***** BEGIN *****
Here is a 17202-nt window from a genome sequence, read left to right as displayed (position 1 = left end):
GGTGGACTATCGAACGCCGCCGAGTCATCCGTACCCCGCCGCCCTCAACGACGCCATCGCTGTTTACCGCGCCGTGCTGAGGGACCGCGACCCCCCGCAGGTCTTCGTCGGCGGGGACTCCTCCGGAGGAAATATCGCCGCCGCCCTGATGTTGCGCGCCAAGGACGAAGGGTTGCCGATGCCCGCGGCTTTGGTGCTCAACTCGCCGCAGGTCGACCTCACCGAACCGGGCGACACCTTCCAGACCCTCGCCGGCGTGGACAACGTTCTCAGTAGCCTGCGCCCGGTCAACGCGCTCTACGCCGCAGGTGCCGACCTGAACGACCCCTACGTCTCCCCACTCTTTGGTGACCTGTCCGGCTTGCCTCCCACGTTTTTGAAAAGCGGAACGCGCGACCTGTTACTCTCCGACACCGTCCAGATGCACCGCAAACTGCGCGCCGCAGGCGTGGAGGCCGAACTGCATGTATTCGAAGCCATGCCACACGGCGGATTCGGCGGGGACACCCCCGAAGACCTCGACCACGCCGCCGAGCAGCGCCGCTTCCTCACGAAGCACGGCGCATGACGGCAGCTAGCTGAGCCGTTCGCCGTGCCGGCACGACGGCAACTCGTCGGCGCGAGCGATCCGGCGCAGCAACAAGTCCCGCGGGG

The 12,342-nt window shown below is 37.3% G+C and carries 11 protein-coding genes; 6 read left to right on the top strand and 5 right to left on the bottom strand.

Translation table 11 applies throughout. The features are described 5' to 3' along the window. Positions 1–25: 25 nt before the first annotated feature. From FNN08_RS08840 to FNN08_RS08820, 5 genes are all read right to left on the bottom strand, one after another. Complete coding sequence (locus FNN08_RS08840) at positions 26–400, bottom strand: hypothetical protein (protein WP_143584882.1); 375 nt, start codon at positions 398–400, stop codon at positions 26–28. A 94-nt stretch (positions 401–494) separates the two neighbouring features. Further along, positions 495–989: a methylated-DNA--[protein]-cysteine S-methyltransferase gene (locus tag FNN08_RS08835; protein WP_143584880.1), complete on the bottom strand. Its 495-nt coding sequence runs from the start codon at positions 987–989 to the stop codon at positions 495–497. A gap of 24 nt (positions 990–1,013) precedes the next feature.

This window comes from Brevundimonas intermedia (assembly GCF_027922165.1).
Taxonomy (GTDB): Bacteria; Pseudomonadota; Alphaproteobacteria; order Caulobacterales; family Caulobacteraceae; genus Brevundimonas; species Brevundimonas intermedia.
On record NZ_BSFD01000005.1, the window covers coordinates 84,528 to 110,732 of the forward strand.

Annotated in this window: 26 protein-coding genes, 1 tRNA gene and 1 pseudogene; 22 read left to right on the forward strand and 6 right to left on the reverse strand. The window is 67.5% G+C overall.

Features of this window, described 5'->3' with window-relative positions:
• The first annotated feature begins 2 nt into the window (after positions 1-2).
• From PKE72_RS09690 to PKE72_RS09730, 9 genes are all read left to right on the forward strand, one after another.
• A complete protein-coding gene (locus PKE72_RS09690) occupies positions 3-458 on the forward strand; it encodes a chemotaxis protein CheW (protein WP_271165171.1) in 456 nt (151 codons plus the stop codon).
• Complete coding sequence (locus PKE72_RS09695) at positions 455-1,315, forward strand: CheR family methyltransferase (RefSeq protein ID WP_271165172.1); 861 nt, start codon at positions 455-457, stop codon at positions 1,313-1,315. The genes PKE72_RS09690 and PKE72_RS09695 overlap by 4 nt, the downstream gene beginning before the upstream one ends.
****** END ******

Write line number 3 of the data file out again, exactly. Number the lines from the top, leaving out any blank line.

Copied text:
The 12,342-nt window shown below is 37.3% G+C and carries 11 protein-coding genes; 6 read left to right on the top strand and 5 right to left on the bottom strand.